Chen Village Spring Autumn Broadsword
1) General Kwan carries broadsword over bridge boldly
2) Clouds overhead
3) Holding the moon to wait for opportunity to attack
4) Three upward movements, three steps forward to frighten off Shu Chu with speed of movement like wind
5) Three downward movements, three steps to frighten off Chow Chow
6) White ape draws broadsword to prevent opponent from drawing weapon
7) Full circular movement (Step Back 1st Full Turning Flower)
8) Tiger leaps suddenly
9) Parting mane
10) Cross cutting
11) Turning waist and twisting root
12) Circulate and look for opportunity to cut forward (Half Turning Flower and Cut Upward)
13) Holding the moon to wait for opportunity to attack
14) Circulate and strike downward (Half Turning Flower and Strike Downward)
15) Holding the moon again to wait for opportunity to attack
16) Entire circular movement twist body strike (2nd Full Turning Flower and Great Impetus Turn)
17) Backward strike to frighten
18) Circulate and strike downward (Half Turning Flower and Strike Downward)
19) Clouds over the head
20) Circulate and cut upward
21) Lift up the green dragon
22) Circulate and cut downward (Half Turning Flower and Cut Downward)
23) Clouds over the head
24) Offer wine, pick up cloak suddenly turning back
25) Knife turns around and handle becomes bronze gavel
26) Double leg
27) Turn knife and it becomes iron bar to block attack
28) Rolling a curtain like waving a flower going back
29) Hold knife up in a cross
30) Green dragon come down, touches water and comes back up
Chen Taiji Kwan Dao Choreography
Clip of Chen Zheng Lei performing
Chen Village Kwan dao
Notes on techniques:
Carry on back position: The shaft is held against the forearm and up against the back or back of the armpit. The tip of the blade is out a little way from the right toes, and the L hand is often at head height.. To start the swing out of this position you can hit one end of the shaft with your back while pulling the other end of the shaft with your arm, the hit and pull being powered by your center.
Great Impetus Turn AKA Twist Body Strike: The body and is twists and unwinds, usually to deliver a chop with great momentum. For a movement facing W, Great Impetus turn is performed as follows:
Tricks to minimize the use the arm strength and maximize full body strength: Pull the Kwan dao by sinking and shifting. Think of using the butt cheek on the opposite side of the Kwan dao to sink and pull the Kwan dao. When advancing and circling the Kwan dao forward, you can often position your right arm so its elbow is just off the hip. Think of the hip pushing the Kwan dao, with a connection from hip to elbow.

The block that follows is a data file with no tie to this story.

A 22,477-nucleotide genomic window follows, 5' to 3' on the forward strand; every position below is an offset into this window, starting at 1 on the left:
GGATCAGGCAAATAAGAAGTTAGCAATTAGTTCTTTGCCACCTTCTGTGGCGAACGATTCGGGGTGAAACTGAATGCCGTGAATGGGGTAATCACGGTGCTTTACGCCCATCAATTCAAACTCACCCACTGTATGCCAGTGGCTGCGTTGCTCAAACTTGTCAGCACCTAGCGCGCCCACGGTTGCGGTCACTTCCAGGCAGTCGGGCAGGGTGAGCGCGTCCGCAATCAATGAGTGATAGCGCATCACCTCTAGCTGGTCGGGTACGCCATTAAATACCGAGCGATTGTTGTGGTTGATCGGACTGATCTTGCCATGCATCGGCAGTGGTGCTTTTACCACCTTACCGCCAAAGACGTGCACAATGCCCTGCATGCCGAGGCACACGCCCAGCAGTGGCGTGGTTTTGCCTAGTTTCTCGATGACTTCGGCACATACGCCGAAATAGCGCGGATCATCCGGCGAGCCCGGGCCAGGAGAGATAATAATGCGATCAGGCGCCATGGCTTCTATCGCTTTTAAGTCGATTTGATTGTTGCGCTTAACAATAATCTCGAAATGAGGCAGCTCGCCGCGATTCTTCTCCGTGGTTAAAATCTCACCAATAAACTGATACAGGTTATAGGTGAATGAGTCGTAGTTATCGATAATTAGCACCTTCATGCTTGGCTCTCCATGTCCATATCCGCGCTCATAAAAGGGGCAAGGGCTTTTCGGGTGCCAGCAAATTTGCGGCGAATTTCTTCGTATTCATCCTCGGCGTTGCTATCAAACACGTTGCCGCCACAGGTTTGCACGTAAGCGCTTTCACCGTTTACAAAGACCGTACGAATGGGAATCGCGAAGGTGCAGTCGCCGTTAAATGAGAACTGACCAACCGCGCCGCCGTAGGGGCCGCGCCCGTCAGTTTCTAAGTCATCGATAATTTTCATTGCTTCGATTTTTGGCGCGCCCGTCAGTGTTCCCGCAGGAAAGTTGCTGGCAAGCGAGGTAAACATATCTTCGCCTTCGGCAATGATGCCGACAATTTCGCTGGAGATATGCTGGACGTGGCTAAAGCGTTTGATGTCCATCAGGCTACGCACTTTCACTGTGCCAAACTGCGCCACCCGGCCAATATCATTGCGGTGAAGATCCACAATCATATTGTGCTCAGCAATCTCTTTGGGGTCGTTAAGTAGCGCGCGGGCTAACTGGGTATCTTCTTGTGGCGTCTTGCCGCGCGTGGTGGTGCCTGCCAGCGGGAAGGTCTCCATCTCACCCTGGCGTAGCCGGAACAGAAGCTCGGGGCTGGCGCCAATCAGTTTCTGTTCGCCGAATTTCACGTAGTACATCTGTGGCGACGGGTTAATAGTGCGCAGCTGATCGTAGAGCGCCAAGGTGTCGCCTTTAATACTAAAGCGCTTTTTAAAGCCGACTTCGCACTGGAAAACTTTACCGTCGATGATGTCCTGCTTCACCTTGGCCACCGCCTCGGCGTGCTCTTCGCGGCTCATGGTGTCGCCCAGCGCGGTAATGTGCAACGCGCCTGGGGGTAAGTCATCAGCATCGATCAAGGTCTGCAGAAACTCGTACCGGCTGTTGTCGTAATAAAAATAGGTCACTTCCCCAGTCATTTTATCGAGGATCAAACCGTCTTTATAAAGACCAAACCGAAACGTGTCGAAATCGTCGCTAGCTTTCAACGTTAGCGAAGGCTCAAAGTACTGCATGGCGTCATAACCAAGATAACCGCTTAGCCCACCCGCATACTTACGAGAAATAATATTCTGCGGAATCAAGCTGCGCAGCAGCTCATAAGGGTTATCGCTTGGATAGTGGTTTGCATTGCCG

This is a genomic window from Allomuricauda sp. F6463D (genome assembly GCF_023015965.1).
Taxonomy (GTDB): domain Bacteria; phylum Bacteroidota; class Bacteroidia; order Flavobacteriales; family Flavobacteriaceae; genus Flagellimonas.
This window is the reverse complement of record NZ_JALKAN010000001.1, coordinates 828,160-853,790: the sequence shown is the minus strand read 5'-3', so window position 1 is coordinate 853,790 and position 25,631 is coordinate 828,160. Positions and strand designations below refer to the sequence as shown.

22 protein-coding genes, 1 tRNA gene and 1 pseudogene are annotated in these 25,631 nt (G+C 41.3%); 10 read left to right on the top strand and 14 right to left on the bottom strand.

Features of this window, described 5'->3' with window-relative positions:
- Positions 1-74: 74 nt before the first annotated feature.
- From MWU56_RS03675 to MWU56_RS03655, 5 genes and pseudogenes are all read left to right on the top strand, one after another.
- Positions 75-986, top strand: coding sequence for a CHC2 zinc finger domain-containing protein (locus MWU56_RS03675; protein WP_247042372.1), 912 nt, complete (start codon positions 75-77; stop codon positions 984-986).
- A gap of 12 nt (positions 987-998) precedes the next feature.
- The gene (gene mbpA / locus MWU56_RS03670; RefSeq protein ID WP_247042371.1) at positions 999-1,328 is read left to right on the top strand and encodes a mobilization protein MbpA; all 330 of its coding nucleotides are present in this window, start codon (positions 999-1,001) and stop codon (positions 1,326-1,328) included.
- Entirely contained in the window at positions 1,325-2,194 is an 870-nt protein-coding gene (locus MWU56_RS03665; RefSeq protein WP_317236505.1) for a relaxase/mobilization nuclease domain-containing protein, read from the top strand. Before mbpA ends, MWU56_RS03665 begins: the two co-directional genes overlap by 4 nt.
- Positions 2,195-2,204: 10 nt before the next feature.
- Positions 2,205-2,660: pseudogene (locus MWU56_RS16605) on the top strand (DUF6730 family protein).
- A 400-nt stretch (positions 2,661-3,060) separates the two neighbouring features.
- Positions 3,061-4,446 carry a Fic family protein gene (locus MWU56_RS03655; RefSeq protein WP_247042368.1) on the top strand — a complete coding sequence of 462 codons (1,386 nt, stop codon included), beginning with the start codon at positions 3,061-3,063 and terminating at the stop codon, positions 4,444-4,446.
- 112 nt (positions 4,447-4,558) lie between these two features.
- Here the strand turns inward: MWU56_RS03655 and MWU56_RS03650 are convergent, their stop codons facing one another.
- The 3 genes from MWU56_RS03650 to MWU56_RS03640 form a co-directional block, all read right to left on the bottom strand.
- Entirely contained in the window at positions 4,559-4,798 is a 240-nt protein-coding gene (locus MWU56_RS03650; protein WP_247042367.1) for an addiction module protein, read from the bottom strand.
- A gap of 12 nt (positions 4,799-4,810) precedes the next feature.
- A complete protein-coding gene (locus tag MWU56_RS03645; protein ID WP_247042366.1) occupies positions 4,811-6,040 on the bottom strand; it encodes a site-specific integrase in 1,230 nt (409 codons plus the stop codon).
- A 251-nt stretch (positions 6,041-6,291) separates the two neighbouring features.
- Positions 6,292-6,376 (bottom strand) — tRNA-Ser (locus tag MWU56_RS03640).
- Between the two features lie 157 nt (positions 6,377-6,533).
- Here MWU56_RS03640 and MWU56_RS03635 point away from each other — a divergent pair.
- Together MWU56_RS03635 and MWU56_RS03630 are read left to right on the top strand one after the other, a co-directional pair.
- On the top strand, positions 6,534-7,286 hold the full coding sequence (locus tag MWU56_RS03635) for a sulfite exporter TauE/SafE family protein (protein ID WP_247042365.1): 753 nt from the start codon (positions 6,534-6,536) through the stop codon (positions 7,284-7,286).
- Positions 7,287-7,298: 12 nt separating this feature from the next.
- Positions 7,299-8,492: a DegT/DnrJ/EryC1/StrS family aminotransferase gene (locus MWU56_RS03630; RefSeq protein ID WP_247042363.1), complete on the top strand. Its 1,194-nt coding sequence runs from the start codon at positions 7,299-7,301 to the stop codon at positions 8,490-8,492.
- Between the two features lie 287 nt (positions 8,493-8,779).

Notes on names:
The poetic forms of the names are intended to evoke a certain spirit to each move. Many of the names occur in various weapons forms of all different styles, not just in taijiquan kwan dao.
The moon is the crescent shape of the blade. The form should be called new moon broadsword, or crescent moon broadsword.
Clouds overhead - When you swing the knife it is like a white protective cloud overhead. It is defensive, while also preparing you for attack.
Shu Chu and Chow Chow are two kings from the three kingdoms.
Cross cutting refers to the cross (+) formed by the legs and shaft during the cut.
Offering wine is a weapons strike from your centerline held high (throat). It may also appears as holding a tray overhead.
Serving wine is a weapons strike from your centerline at bench or table level.
Holding the moon literally means holding the curved sword.
Iron bar is refering to the bar used to lock a house door.
The green dragon is General Kwan.
Information on white ape: A white animal in Chinese mythology has lived a long time and has gained the wisdom and knowledge that nature has to teach. There is a famous story about a white ape teaching swordsmanship (swordswomanship?) to young woman having status like a princess. She then became a great practitioner. Some of the white ape terminology naming of postures comes from this story. This white ape differs from the martial art style tongbei (tong ape, bei white) of Northern China, which is named for its cimean limb movements.
Series of 3 moves occur and denote some large number of the move is performed. A single move means that a single move was performed. A series of two moves indicate a sort of complete set (yin/yang). A series of 3 is any large number, possibly infinite. Series of 3 often occur for a chase or retreat sequence.
Many thanks to the friends that provided tranlastions.
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